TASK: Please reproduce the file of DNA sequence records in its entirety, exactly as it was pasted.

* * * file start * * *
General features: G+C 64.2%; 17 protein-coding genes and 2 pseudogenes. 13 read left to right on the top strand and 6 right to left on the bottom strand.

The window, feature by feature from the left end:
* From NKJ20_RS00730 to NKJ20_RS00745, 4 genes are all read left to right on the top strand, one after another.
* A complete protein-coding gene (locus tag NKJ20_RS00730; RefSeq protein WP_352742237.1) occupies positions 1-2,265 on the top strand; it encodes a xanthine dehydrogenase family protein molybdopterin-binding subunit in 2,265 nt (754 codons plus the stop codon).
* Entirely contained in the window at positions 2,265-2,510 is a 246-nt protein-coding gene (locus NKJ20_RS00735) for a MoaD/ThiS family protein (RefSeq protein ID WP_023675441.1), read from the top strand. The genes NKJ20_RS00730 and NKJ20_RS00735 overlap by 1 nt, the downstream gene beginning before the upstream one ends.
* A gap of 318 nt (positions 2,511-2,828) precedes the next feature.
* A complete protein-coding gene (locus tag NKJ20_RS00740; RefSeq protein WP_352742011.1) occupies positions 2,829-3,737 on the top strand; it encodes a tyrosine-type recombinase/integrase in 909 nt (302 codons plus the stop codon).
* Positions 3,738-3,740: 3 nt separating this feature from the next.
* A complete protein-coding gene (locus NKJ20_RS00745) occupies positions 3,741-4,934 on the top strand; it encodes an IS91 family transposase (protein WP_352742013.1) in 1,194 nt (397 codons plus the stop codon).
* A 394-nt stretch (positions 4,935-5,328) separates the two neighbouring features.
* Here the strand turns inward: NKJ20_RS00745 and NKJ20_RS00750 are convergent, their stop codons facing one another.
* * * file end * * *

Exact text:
General features: G+C 64.2%; 17 protein-coding genes and 2 pseudogenes. 13 read left to right on the top strand and 6 right to left on the bottom strand.

The window, feature by feature from the left end:
* From NKJ20_RS00730 to NKJ20_RS00745, 4 genes are all read left to right on the top strand, one after another.
* A complete protein-coding gene (locus tag NKJ20_RS00730; RefSeq protein WP_352742237.1) occupies positions 1-2,265 on the top strand; it encodes a xanthine dehydrogenase family protein molybdopterin-binding subunit in 2,265 nt (754 codons plus the stop codon).
* Entirely contained in the window at positions 2,265-2,510 is a 246-nt protein-coding gene (locus NKJ20_RS00735) for a MoaD/ThiS family protein (RefSeq protein ID WP_023675441.1), read from the top strand. The genes NKJ20_RS00730 and NKJ20_RS00735 overlap by 1 nt, the downstream gene beginning before the upstream one ends.
* A gap of 318 nt (positions 2,511-2,828) precedes the next feature.
* A complete protein-coding gene (locus tag NKJ20_RS00740; RefSeq protein WP_352742011.1) occupies positions 2,829-3,737 on the top strand; it encodes a tyrosine-type recombinase/integrase in 909 nt (302 codons plus the stop codon).
* Positions 3,738-3,740: 3 nt separating this feature from the next.
* A complete protein-coding gene (locus NKJ20_RS00745) occupies positions 3,741-4,934 on the top strand; it encodes an IS91 family transposase (protein WP_352742013.1) in 1,194 nt (397 codons plus the stop codon).
* A 394-nt stretch (positions 4,935-5,328) separates the two neighbouring features.
* Here the strand turns inward: NKJ20_RS00745 and NKJ20_RS00750 are convergent, their stop codons facing one another.